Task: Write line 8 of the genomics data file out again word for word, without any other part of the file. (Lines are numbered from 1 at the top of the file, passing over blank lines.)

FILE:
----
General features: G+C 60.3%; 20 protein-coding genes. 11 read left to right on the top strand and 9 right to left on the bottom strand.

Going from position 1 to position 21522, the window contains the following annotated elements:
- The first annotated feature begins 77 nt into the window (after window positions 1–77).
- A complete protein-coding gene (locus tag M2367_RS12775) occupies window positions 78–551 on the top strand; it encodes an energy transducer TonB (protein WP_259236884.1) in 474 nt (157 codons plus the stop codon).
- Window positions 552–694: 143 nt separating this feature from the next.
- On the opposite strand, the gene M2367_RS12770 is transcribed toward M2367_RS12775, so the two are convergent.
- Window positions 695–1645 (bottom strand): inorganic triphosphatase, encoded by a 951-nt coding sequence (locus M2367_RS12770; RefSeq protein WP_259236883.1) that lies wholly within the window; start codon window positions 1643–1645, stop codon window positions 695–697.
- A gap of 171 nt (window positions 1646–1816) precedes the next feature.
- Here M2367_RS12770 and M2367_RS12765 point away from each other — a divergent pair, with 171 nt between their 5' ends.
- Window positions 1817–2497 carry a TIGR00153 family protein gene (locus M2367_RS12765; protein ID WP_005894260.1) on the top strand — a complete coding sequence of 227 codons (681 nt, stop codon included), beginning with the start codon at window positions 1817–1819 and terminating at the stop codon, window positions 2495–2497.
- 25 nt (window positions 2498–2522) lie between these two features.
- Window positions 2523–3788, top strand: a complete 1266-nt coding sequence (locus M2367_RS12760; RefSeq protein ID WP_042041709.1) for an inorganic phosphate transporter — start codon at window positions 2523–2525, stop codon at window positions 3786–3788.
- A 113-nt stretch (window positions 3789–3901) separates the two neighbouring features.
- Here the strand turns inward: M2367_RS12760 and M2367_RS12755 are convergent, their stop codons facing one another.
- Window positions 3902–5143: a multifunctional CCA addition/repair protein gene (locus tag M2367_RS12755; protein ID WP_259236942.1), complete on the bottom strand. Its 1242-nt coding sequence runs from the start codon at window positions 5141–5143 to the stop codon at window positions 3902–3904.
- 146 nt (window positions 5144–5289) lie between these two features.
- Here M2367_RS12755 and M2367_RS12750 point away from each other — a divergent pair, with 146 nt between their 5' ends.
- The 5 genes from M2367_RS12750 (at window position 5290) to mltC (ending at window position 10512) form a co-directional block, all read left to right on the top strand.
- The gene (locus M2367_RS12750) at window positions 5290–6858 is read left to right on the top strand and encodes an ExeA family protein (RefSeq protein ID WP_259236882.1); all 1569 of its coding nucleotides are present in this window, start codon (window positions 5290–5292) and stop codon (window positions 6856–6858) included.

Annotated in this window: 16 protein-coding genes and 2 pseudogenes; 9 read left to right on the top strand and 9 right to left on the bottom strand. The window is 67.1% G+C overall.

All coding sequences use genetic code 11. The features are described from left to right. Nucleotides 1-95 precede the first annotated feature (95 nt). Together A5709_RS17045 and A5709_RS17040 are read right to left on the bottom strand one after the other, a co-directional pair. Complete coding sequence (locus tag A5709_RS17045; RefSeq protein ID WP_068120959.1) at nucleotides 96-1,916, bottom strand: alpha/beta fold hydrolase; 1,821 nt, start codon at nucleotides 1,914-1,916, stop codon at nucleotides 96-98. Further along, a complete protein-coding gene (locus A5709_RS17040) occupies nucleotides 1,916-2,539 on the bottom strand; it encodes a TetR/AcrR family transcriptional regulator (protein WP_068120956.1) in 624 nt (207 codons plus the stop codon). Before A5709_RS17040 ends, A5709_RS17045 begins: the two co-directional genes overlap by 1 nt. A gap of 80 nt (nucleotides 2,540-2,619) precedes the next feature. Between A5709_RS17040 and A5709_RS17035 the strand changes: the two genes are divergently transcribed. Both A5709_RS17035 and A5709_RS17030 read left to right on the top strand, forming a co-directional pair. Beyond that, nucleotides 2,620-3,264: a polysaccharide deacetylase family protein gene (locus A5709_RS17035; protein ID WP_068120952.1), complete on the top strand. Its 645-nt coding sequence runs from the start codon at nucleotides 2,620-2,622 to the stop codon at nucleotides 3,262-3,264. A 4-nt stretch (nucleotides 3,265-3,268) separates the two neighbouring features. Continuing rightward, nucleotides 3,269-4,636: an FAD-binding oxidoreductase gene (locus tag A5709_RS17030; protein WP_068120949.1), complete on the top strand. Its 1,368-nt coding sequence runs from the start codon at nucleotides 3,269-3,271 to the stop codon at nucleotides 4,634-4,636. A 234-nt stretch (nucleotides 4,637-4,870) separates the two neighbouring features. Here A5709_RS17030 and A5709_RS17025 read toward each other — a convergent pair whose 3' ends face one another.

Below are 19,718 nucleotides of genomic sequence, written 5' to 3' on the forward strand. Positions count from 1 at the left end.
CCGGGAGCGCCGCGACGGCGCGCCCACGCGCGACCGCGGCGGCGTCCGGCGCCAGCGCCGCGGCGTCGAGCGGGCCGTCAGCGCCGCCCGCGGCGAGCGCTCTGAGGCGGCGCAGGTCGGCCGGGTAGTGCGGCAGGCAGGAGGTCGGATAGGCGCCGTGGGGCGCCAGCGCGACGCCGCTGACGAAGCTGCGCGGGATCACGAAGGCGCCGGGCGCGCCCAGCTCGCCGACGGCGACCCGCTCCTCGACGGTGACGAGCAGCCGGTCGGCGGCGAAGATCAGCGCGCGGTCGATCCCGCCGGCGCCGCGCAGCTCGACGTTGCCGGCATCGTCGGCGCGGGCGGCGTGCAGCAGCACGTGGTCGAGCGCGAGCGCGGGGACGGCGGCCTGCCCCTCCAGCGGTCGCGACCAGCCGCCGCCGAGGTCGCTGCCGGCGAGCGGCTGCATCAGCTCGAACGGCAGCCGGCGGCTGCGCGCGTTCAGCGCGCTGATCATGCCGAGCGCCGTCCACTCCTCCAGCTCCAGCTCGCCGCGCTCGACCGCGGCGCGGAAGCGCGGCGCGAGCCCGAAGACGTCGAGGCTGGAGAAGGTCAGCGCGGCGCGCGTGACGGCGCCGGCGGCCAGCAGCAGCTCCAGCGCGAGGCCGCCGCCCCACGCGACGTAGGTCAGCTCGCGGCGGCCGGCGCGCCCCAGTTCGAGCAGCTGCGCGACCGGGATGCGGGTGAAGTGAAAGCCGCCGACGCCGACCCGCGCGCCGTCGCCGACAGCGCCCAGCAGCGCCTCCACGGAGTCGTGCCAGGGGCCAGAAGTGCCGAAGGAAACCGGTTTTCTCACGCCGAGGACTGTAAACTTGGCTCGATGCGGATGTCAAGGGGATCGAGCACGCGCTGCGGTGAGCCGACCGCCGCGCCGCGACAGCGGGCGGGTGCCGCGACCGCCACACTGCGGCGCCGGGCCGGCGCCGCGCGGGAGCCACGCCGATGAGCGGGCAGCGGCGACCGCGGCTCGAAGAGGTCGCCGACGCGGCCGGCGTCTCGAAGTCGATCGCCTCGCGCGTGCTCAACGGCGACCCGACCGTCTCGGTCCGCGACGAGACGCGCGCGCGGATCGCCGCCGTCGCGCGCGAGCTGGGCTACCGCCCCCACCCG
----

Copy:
- A gap of 171 nt (window positions 1646–1816) precedes the next feature.